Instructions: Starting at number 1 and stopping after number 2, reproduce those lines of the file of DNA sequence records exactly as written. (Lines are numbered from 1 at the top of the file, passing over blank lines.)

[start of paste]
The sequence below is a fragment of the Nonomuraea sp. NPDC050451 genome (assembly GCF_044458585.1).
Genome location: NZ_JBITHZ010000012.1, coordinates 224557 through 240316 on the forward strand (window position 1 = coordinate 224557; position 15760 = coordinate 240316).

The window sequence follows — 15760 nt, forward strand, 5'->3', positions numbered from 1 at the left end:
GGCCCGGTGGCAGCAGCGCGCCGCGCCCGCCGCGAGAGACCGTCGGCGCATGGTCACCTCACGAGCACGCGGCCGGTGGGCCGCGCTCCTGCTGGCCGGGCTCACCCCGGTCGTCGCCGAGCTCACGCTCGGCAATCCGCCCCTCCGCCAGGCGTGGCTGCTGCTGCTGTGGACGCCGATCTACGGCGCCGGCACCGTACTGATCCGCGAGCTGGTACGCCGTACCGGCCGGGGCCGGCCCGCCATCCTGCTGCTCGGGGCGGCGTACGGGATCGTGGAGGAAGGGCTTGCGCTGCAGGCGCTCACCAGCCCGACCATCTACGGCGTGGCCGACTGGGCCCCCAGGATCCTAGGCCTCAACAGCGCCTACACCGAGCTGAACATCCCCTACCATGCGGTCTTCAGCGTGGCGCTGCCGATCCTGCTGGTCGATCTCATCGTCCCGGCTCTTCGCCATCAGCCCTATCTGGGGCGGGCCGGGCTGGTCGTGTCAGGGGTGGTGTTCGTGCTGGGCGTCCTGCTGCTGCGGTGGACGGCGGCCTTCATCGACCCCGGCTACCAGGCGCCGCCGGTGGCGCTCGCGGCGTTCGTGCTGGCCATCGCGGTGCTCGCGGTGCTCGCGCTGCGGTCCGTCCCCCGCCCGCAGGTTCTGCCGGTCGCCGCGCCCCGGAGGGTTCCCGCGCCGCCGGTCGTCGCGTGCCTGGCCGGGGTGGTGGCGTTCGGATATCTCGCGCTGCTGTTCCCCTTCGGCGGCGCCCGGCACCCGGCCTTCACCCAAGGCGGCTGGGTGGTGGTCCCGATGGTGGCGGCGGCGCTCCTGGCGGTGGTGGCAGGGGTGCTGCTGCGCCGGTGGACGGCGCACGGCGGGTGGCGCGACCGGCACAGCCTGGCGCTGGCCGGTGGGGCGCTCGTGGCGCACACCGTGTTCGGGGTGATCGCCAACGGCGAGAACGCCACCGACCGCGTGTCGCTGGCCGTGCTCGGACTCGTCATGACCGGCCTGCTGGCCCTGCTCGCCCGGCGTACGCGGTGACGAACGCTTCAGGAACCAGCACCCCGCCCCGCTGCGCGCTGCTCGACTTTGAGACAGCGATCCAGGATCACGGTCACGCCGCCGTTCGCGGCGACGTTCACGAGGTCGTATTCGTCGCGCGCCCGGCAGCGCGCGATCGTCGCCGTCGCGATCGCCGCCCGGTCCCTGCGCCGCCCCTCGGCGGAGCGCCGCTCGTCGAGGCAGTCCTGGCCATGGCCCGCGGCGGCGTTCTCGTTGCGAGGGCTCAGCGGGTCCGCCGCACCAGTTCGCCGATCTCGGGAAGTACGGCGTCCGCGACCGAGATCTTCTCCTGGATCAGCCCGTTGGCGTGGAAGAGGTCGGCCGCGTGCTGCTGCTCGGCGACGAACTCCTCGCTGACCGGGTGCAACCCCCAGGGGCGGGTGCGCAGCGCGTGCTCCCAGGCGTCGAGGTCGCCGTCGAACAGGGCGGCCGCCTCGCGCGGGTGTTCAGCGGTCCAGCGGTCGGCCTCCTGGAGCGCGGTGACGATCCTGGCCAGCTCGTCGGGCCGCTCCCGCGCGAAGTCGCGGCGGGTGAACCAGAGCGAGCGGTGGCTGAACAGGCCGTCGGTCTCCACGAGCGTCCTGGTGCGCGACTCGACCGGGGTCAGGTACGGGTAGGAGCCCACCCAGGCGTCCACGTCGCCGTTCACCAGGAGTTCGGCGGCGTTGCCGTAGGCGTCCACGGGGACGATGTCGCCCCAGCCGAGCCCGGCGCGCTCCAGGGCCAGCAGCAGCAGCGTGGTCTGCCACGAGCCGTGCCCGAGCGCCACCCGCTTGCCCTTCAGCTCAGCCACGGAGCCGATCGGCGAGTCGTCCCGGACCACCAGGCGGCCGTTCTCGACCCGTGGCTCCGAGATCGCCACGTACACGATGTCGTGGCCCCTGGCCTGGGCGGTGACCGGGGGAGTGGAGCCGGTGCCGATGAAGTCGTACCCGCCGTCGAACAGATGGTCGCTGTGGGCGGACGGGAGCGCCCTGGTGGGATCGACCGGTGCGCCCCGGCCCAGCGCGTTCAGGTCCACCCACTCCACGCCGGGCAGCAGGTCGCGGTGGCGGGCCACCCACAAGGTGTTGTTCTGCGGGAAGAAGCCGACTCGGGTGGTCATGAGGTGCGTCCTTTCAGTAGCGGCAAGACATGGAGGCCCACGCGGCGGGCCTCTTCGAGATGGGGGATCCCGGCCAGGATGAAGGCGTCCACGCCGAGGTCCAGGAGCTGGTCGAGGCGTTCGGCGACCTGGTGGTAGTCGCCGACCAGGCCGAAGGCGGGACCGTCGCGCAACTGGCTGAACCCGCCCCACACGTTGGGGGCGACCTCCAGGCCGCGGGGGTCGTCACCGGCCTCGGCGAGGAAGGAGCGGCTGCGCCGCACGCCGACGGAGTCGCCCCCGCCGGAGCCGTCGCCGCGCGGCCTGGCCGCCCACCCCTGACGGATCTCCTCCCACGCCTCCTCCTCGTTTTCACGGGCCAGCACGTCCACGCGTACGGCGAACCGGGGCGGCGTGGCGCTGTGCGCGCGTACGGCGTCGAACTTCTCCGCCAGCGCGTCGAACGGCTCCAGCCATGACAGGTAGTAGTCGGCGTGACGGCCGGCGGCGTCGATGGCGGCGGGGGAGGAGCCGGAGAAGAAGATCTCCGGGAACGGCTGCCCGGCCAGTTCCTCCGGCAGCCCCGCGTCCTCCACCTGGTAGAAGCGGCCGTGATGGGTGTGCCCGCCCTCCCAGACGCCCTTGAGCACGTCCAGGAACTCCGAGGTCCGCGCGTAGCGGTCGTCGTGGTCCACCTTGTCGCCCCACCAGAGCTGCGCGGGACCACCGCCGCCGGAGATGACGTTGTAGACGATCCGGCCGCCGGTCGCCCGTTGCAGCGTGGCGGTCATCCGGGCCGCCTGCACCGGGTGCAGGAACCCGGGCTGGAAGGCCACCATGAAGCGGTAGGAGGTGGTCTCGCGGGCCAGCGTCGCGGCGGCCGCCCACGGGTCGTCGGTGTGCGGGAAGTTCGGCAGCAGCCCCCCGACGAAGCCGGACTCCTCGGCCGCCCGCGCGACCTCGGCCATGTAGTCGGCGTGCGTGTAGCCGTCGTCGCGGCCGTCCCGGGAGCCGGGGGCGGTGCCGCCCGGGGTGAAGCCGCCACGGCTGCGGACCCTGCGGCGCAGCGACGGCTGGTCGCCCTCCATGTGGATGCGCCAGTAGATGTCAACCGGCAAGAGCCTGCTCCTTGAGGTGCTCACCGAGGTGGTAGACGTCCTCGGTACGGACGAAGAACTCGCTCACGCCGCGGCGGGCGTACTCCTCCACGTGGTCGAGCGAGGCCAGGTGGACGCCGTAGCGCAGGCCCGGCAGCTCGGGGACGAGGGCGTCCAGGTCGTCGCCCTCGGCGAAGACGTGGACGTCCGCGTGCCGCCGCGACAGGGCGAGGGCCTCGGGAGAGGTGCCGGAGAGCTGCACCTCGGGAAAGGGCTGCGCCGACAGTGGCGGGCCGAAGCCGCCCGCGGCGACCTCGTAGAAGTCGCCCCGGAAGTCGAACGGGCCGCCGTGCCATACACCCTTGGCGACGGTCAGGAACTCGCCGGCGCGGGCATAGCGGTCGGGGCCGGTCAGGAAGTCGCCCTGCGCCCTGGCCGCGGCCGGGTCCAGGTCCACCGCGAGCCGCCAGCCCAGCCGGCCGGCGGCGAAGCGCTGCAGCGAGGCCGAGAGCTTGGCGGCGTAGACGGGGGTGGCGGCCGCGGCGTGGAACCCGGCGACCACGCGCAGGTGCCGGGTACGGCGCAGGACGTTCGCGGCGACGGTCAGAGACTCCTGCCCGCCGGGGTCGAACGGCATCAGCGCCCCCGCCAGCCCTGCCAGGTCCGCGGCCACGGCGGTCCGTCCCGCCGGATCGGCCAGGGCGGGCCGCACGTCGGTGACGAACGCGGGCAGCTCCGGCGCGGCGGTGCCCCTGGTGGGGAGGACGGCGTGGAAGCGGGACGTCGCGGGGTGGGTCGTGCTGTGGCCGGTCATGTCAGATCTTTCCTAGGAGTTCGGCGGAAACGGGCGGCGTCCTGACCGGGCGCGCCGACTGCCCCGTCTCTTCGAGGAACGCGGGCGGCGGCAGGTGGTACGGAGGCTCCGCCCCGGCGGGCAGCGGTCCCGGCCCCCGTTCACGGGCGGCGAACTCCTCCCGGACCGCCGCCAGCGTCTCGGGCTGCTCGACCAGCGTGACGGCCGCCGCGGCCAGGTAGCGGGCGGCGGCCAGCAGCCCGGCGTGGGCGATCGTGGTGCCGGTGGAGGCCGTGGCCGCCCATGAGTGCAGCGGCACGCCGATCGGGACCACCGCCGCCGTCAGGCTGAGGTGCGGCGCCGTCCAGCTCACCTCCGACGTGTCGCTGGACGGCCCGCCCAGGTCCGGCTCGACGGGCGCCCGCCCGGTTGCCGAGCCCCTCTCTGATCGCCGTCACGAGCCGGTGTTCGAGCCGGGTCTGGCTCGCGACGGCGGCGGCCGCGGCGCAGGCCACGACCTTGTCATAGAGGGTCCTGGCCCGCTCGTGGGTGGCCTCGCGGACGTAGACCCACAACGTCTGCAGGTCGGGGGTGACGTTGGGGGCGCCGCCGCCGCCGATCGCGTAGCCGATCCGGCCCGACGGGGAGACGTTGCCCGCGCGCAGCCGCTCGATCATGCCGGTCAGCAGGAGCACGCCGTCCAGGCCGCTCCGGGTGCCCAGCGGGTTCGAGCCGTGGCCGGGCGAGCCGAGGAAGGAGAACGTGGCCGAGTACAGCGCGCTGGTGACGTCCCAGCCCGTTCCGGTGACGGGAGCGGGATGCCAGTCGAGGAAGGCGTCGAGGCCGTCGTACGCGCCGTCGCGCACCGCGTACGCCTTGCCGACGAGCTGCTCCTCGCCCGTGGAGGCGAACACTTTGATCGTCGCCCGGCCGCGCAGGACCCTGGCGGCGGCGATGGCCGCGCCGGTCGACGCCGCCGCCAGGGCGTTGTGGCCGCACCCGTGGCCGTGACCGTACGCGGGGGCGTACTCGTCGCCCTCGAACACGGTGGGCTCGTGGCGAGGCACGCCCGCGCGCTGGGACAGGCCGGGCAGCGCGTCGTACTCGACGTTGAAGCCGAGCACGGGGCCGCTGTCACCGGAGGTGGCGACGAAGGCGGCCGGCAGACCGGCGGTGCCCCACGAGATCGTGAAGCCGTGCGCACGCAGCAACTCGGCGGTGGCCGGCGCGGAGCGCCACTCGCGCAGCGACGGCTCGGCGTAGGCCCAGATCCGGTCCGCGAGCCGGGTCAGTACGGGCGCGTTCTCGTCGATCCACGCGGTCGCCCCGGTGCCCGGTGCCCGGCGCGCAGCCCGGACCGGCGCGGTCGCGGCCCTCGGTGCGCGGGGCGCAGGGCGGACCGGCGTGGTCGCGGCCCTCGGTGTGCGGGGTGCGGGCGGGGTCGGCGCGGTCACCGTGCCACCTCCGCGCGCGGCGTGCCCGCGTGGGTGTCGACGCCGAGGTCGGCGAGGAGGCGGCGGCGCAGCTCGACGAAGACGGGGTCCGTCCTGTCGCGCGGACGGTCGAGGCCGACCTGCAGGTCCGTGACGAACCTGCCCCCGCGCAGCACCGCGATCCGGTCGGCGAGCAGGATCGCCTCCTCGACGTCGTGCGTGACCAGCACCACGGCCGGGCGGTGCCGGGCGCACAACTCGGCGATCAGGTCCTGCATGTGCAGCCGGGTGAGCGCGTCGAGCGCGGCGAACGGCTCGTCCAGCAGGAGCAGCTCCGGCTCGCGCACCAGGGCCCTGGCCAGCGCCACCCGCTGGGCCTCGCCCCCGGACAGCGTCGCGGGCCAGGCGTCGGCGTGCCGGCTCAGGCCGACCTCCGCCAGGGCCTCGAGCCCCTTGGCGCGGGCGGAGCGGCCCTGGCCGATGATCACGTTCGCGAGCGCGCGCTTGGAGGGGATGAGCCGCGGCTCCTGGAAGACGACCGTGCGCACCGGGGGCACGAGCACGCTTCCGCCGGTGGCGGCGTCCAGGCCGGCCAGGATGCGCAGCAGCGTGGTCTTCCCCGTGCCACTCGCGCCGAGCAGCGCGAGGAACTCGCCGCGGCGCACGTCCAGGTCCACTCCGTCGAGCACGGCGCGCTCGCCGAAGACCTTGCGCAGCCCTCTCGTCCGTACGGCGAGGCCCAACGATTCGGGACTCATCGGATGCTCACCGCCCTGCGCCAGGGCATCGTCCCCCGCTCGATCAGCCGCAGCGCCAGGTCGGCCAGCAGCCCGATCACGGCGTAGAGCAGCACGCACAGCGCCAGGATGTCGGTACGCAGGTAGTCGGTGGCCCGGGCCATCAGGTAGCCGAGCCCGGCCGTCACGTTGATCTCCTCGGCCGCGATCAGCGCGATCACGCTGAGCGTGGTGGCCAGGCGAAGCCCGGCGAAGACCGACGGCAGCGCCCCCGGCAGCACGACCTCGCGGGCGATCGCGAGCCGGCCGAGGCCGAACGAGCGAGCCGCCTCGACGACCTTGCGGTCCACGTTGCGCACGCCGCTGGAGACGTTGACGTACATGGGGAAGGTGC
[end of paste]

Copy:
The sequence below is a fragment of the Nonomuraea sp. NPDC050451 genome (assembly GCF_044458585.1).
Genome location: NZ_JBITHZ010000012.1, coordinates 224557 through 240316 on the forward strand (window position 1 = coordinate 224557; position 15760 = coordinate 240316).